Aguja Desmochada, Circus Pets

South America, Argentina and Chile, Southern Patagonia
Author: Eli Simon, AAC. Climb Year: 2011. Publication Year: 2011.

At the beginning of February 2011, Peter Fasoldt, Carsten von Birckhahn, and I began a new route on the southeast face of Aguja Desmochada. Due to the bitter cold and our general slowness we only made it up six pitches before bailing. The climbing was great and we were psyched to give it another go when weather permitted.

About a week later, the weather cleared, and on February 9, we gave it another shot. Unfortunately, Carsten had to return home with his family, so Pete and I began the complicated approach from Camp Polacos at 1:00 a.m. This approach involves a lot of scrambling, a pitch of 5.10, and travel under a big, scary serac. Just before dawn, Pete started leading the 5.10 pitch in the dark. About halfway up, while mantling around a bulge, he pulled out a huge, loose block and both Pete and the stone came tumbling down. Pete smashed his head, broke his headlamp, and took some chunks out of his hand, elbow, knee, and butt. He was pretty shaken, but some Percocets helped him continue.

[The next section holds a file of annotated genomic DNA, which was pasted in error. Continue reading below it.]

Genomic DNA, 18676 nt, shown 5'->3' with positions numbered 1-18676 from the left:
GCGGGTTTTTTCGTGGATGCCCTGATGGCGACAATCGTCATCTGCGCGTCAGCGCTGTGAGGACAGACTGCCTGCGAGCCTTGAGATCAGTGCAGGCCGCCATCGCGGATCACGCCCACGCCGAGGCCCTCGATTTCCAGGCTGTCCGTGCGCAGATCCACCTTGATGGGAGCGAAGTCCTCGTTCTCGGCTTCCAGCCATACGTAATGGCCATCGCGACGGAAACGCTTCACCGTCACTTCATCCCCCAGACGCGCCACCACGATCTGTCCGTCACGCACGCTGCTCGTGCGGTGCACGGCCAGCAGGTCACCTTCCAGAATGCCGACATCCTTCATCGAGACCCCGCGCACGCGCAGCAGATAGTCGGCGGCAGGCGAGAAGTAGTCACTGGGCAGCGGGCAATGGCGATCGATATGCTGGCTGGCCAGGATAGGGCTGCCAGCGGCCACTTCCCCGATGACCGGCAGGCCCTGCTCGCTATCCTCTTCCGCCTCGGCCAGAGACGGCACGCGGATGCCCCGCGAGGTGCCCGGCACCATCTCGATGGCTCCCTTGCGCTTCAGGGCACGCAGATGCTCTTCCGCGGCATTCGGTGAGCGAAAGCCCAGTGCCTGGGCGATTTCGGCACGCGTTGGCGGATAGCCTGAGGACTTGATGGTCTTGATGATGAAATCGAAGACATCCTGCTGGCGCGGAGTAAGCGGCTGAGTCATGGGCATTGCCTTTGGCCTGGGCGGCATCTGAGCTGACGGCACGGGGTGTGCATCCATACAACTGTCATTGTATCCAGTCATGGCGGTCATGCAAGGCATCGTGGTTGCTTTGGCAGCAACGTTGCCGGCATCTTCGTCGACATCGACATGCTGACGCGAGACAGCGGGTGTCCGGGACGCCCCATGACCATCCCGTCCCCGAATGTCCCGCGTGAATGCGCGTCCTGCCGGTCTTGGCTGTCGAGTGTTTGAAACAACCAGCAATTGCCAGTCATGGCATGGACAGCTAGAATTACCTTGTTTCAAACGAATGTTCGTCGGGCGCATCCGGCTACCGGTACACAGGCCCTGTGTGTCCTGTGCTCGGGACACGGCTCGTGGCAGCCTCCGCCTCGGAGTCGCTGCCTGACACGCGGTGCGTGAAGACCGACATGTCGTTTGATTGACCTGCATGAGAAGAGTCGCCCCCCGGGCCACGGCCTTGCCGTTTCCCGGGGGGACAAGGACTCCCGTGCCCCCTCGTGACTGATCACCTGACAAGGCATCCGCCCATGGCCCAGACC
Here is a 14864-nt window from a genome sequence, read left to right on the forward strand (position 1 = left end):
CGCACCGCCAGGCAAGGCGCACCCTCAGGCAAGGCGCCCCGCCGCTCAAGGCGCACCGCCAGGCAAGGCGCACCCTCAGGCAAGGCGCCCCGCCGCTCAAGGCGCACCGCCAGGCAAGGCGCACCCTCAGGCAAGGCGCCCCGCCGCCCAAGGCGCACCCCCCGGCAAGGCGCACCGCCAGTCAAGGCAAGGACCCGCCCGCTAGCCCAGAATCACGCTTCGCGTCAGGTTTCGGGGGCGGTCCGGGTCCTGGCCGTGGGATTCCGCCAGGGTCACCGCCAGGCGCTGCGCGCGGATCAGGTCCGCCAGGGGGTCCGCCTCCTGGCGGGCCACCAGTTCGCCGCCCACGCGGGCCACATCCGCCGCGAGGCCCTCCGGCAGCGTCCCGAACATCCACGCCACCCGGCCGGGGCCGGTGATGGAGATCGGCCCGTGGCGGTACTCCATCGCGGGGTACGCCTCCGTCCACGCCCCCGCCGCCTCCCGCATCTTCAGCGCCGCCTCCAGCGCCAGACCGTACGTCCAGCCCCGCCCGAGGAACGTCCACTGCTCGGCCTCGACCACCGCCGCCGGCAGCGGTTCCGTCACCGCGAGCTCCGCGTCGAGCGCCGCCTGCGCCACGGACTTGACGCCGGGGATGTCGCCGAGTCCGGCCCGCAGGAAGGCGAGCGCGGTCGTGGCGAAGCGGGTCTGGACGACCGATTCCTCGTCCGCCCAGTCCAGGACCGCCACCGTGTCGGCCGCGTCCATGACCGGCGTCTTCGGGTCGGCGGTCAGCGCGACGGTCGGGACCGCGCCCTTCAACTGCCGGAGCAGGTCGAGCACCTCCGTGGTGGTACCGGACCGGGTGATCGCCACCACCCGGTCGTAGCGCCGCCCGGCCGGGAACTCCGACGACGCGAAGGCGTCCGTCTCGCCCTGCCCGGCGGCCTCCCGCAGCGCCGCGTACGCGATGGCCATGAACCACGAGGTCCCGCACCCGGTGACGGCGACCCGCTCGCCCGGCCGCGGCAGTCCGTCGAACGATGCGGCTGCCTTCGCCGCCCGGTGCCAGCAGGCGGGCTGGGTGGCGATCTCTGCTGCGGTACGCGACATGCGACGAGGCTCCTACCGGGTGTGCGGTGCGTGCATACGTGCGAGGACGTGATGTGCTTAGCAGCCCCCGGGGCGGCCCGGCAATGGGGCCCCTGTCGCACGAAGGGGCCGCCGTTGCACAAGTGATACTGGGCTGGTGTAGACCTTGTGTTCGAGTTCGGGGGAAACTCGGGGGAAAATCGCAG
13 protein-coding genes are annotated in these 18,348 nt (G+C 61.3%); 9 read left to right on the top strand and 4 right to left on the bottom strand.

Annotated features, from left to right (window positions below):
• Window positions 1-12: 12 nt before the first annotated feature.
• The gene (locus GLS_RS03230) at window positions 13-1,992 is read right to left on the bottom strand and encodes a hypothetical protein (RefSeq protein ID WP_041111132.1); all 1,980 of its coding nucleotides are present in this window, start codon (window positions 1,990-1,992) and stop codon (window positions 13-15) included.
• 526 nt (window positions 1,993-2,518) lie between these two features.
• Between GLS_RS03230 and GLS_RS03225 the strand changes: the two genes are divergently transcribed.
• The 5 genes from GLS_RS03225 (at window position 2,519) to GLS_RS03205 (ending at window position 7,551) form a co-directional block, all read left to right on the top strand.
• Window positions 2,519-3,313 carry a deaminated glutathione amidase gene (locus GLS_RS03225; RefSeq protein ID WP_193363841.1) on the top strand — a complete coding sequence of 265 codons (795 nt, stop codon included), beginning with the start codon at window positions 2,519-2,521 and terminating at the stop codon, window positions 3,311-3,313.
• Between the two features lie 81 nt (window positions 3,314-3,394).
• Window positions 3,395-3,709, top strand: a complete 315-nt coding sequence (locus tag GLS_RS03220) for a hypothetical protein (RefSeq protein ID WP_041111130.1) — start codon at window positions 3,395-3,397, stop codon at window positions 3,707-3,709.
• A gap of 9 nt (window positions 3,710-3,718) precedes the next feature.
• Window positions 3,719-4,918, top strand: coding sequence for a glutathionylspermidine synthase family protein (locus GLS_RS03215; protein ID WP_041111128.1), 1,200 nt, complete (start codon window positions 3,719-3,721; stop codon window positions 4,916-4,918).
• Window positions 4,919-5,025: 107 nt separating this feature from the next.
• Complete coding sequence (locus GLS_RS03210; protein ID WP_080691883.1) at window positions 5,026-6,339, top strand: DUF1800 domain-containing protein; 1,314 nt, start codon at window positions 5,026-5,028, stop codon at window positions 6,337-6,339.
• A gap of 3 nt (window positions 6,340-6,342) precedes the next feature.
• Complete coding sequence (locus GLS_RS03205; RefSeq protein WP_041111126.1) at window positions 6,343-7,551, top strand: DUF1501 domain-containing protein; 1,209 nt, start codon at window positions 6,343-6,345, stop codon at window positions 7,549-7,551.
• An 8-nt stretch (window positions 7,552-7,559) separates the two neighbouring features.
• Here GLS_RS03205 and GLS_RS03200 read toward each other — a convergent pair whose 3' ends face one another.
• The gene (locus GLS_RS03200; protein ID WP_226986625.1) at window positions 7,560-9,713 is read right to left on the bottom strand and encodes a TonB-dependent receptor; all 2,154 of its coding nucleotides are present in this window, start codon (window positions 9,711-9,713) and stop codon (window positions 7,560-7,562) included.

The sun rose and we began climbing under blue skies. The route starts at a snow ledge about 30m below the huge, horizontal ledge that splits the first third of the tower’s south face, and follows a major crack system for 13 long pitches. The climbing is great, on clean rock, and mostly in the mid-5.10 range. We climbed the entire route free except for two meters of ice-filled off-width on the last pitch. I’m sure it would easily go free at 5.11.

After a few summit shots, we descended the route. About halfway down, the wind picked up, and, in typical Patagonian style, our ropes got continuously stuck. After a cut rope and a bunch of gear left behind, we reached the base 12 hours after leaving the ground. We named the route Circus Pets (600m, 5.10 A0), a play on the word Percocets. Those little pills proved to be the key to our success.

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